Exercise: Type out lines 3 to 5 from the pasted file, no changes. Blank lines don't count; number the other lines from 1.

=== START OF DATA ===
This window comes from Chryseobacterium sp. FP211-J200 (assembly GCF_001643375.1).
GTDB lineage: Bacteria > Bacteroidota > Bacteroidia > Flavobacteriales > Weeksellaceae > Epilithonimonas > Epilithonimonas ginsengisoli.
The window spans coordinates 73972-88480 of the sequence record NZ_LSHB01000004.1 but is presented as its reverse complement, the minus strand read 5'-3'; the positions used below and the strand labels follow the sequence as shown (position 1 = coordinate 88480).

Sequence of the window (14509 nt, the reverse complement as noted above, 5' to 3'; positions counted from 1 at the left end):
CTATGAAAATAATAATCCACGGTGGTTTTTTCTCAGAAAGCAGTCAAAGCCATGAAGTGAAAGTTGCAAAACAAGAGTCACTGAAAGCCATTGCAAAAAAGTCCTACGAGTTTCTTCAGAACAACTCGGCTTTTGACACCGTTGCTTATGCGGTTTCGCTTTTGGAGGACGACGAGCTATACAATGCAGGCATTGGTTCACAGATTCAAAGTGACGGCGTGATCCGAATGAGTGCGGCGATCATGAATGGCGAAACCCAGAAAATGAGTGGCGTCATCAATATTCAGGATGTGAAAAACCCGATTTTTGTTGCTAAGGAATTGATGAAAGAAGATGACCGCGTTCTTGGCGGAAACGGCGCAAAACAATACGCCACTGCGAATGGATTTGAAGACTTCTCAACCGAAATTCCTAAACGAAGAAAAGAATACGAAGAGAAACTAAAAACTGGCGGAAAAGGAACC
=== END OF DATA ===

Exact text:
The window spans coordinates 73972-88480 of the sequence record NZ_LSHB01000004.1 but is presented as its reverse complement, the minus strand read 5'-3'; the positions used below and the strand labels follow the sequence as shown (position 1 = coordinate 88480).

Sequence of the window (14509 nt, the reverse complement as noted above, 5' to 3'; positions counted from 1 at the left end):
CTATGAAAATAATAATCCACGGTGGTTTTTTCTCAGAAAGCAGTCAAAGCCATGAAGTGAAAGTTGCAAAACAAGAGTCACTGAAAGCCATTGCAAAAAAGTCCTACGAGTTTCTTCAGAACAACTCGGCTTTTGACACCGTTGCTTATGCGGTTTCGCTTTTGGAGGACGACGAGCTATACAATGCAGGCATTGGTTCACAGATTCAAAGTGACGGCGTGATCCGAATGAGTGCGGCGATCATGAATGGCGAAACCCAGAAAATGAGTGGCGTCATCAATATTCAGGATGTGAAAAACCCGATTTTTGTTGCTAAGGAATTGATGAAAGAAGATGACCGCGTTCTTGGCGGAAACGGCGCAAAACAATACGCCACTGCGAATGGATTTGAAGACTTCTCAACCGAAATTCCTAAACGAAGAAAAGAATACGAAGAGAAACTAAAAACTGGCGGAAAAGGAACC